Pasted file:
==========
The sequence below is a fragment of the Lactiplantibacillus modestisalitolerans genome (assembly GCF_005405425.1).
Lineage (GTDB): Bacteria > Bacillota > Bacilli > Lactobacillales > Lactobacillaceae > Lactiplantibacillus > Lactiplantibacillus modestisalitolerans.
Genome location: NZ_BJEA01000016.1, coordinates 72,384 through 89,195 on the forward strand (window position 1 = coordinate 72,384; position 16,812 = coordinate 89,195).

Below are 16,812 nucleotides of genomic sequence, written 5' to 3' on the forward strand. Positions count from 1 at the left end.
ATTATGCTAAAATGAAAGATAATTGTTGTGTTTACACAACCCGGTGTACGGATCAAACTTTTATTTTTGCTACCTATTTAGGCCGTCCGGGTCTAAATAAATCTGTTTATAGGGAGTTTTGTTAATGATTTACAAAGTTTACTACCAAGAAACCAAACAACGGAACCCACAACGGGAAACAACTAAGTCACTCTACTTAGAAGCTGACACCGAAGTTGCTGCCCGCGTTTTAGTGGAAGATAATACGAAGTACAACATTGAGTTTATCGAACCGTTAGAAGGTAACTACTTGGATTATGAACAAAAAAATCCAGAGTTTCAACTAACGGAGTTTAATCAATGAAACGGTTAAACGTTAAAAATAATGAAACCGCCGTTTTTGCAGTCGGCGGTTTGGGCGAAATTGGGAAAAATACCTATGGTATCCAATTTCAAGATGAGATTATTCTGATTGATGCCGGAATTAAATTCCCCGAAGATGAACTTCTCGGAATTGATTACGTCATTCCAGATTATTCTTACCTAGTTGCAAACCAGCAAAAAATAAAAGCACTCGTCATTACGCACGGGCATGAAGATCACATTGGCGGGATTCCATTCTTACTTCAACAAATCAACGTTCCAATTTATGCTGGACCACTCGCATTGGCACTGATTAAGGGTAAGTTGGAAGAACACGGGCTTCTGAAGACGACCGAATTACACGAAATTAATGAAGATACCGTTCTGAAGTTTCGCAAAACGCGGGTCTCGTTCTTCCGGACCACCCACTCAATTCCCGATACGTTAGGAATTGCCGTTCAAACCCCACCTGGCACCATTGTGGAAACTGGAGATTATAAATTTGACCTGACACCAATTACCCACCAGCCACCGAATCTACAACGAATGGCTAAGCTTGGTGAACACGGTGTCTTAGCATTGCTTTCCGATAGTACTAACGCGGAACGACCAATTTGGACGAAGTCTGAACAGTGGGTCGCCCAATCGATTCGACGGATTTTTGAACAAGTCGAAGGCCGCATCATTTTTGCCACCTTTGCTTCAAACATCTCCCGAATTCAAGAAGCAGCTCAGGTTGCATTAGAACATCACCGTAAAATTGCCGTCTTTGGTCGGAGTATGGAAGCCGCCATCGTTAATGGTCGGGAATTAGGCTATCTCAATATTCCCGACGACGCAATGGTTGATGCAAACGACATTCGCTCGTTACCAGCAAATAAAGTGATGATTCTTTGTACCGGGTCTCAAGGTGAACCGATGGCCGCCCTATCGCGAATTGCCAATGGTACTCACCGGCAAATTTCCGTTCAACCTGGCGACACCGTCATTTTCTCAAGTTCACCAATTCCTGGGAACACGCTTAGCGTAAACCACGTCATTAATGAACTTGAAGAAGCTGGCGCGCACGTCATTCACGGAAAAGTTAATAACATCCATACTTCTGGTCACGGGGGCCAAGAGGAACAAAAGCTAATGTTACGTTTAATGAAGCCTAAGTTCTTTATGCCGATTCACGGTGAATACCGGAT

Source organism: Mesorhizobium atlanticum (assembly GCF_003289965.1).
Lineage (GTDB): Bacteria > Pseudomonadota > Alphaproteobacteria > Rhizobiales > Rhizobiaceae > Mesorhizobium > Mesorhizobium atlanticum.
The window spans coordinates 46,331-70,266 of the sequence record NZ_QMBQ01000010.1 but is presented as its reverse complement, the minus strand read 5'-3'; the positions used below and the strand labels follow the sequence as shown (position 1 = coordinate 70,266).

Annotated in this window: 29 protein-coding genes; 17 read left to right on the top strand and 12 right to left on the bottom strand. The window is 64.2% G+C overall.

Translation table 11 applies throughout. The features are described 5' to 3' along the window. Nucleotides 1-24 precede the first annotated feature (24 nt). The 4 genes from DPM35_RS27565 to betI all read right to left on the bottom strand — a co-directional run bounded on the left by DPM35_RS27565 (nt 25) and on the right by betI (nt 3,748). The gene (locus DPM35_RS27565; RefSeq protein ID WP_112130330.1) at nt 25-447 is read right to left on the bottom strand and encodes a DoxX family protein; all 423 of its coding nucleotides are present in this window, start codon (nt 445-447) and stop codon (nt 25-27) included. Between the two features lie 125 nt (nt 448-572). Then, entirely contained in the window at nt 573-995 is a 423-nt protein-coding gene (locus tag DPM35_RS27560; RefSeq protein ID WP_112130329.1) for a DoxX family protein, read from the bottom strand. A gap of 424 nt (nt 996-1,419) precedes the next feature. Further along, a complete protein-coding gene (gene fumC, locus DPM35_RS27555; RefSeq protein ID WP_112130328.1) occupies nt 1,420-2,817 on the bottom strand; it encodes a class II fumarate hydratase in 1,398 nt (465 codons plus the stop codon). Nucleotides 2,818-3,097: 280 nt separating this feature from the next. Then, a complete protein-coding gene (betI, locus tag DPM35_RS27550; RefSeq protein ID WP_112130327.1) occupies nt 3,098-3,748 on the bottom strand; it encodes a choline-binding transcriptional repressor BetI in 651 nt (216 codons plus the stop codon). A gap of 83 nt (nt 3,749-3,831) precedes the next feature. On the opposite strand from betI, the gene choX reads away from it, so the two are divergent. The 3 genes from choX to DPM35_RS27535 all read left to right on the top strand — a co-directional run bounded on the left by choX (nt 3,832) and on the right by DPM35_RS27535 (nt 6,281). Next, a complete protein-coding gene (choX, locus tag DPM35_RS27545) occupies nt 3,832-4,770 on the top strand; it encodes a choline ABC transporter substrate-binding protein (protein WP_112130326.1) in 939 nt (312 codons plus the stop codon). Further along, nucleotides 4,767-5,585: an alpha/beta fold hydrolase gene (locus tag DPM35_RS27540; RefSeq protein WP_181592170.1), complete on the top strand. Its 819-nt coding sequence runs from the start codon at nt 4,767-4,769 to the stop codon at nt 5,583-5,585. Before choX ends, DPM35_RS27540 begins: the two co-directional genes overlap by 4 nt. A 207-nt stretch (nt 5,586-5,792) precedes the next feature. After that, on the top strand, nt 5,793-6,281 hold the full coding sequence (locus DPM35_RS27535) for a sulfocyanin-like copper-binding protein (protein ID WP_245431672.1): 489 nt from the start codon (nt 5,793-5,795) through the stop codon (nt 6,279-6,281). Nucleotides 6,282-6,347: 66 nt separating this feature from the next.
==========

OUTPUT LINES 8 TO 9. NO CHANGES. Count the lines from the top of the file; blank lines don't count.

The window spans coordinates 46,331-70,266 of the sequence record NZ_QMBQ01000010.1 but is presented as its reverse complement, the minus strand read 5'-3'; the positions used below and the strand labels follow the sequence as shown (position 1 = coordinate 70,266).

Annotated in this window: 29 protein-coding genes; 17 read left to right on the top strand and 12 right to left on the bottom strand. The window is 64.2% G+C overall.